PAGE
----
As of today, I am giving up! Nope, not giving up on art, just giving up on ever having an organized, uncluttered art studio.
I’m only sharing one photo of the mess. It would be too embarrassing to share more, but believe me, the rest of the studio is just as messy and cluttered as this area.
The big bag you see — STAY ZESTY — is a new bargain I found. It’s vinyl-covered, and it’s huge! Just perfect for carrying my art supplies around like I did last Thursday when my husband visited his retinologist. It’s nice to have one bag that can hold everything I want to take with me, but it’s just one more way of losing track of what’s where.
The trashbin you see is filled with old painting shirts and rags. You can see some of my “art station bins” where I keep materials for different media, and you can get a glimpse of my drying racks. It’s all a mess. Everywhere I look there’s a mess, and I can’t keep up with it.
We have guests coming for Memorial Day and their first comment was “Oh, we can’t wait to see your art studio!” So, I’ve been thinking about cleaning it up. But how? As I’ve said before, where do I even begin? I was chipping away at the dots for a while, but once the studio looked presentable again, I stopped chipping and soon the mess was everywhere around me once more.
I finally just shrugged and said “I give up.” Visitors to the studio will just have to see a messy studio. There’s no way to clean it up and keep it clean.
Art is messy. I’m learning to accept that my studio will never be well-organized with everything always in its place. The best I can do, I think, is to stay with some basic “rules” for the studio.
- All canvases go in the supply closet on the shelves so I always know what’s there.
- All sketchbooks, drawing pads, and packs of paper go in the supply closet too.
- As much as possible, I’ll try to keep things close to their “assigned” stations. That means all my watercolor materials go in one place — more or less — and all my drawing supplies go in another place — more or less — and the same for other media.
There are always things, however, that need to be out within easy reach as I work on different projects. I keep a set of pencils on my desk. I have scissors, a glue stick, an Exacto knife, a white gel pen. I’m always reaching for those.
I’m also keeping a tin filled with watercolor brushes on my desk. I’m using them a lot more now than before. I use them not only for watercolor, but sometimes with acrylics, and sometimes even with a bit of oil or alcohol as I work on my oil pastels. Having them close at hand is helpful.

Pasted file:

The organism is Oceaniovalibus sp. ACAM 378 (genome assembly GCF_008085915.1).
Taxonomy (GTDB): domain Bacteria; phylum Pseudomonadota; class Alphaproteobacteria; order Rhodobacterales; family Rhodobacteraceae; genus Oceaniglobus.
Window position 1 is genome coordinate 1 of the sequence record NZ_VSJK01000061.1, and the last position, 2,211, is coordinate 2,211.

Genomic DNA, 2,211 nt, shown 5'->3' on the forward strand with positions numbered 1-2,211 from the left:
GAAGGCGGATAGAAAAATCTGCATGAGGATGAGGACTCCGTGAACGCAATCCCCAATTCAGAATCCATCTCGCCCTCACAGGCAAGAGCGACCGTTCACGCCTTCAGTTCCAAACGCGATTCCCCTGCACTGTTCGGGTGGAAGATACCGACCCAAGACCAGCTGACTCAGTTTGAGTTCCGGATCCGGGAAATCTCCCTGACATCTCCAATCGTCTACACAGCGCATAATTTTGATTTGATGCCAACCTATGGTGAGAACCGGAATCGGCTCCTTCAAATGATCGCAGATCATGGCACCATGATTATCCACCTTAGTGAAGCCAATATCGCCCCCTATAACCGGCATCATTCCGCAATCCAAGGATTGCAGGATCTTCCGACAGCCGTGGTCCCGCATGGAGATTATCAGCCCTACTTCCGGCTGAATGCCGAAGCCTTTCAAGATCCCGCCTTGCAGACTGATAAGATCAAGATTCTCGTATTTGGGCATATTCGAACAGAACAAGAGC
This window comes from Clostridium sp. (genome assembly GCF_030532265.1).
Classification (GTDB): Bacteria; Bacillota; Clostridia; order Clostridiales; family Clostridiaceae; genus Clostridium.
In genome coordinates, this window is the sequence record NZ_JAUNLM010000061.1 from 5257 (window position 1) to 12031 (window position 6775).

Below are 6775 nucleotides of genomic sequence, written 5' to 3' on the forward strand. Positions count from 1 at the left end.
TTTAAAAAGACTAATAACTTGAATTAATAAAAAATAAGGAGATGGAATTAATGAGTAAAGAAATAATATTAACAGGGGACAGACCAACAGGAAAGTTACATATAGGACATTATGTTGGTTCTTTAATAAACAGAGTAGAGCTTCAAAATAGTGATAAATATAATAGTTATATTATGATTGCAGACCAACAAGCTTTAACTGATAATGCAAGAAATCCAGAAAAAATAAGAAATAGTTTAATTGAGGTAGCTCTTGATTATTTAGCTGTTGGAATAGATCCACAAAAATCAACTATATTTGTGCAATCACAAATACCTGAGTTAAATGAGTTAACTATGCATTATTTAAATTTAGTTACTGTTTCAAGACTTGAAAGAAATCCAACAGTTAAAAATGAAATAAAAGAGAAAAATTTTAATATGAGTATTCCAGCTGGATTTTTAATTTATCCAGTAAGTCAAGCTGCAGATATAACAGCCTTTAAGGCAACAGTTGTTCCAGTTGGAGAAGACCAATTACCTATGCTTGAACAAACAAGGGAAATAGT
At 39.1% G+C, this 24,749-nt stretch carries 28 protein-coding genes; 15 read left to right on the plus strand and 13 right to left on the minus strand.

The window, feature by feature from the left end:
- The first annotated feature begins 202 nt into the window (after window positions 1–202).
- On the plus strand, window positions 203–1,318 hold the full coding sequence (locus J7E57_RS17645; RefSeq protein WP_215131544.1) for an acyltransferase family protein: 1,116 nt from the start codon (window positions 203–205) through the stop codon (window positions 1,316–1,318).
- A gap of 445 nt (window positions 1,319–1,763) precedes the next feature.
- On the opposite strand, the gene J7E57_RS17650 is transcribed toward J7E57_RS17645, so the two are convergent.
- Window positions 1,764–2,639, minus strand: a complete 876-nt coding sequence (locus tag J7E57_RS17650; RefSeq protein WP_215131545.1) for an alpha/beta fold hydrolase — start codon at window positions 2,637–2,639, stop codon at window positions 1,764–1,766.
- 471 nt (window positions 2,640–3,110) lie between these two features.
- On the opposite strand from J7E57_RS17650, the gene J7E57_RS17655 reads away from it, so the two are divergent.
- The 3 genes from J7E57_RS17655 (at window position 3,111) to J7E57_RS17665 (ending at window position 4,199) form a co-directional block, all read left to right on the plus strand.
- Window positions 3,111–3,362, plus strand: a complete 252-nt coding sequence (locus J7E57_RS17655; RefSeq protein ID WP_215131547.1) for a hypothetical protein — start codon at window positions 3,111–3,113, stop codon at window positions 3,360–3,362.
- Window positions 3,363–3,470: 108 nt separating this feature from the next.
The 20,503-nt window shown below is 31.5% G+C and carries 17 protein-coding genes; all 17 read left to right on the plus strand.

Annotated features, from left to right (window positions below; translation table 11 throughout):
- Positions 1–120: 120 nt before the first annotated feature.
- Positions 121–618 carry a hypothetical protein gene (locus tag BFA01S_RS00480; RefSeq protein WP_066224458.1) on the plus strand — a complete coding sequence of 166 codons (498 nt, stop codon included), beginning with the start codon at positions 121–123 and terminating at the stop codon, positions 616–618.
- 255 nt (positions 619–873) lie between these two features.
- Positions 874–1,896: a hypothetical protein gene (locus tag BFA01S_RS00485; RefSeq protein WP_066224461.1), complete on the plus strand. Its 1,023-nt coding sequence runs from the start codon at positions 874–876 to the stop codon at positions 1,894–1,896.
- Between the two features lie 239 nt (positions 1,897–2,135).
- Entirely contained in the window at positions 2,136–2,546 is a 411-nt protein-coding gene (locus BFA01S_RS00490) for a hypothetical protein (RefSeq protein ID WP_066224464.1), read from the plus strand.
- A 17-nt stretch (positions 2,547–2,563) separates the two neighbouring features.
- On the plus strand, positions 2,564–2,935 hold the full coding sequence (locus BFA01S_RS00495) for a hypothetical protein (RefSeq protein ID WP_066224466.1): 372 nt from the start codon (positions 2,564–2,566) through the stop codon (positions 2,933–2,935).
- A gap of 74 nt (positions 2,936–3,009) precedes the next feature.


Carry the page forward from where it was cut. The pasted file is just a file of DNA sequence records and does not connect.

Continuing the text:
The biggest problem, perhaps, is the “art clutter”. While I hate to think of my artwork as mere “clutter”, that’s what a lot of it is. I don’t throw art away — except for an occasional disaster that I have to trash. I have old watercolors going back to 2016 when I first tried learning to paint. Of course I still have all my graphite sketchbooks, and I’ve got a nice collection now of “mixed media” sketchbooks, too. And I always keep my oil paintings, even the awful ones. Those canvases can be painted over and re-used.
But what do I do with this mess? Do I sort through it and start throwing things out? Do I find better ways to organize it all? Do I pick out the old artworks I like, frame them, and get them on the walls? That’s one thing I’d like to do, but it all takes time.
I have to live with the fact that I will always have a messy studio, but as long as I can make it an efficient mess, I guess that’s all right. For me, that means keeping art supplies “sorted out” as best I can. It means always knowing where to find my canvases or drawing pads. It means knowing where those fun little tools are — like that corner punch that rounds off corners, or those white charcoal pencils I lose so easily. It means knowing where to look for watercolors, or for acrylics, or for pastels. And it also means unpacking all those art supplies I carry around after I come back home.
Having our cat, Flower Child, also adds another layer of necessity to studio organization. I have to be sure paints or other toxic substances are put away. I have to be sure she can’t damage a work in progress by jumping on a table or knocking something off. So, yes, I do still have work to do.
I want to give up and say “It is what it is,” and for the most part that is what I’m doing. But not completely. I will make sure that “what it is” is safe, that “what it is” is efficient enough to work in, and that “what it is” is comfortable for me. Beyond that, I’m throwing up my hands and giving up, because mostly “what it is” — and what it will always be — is one big mess.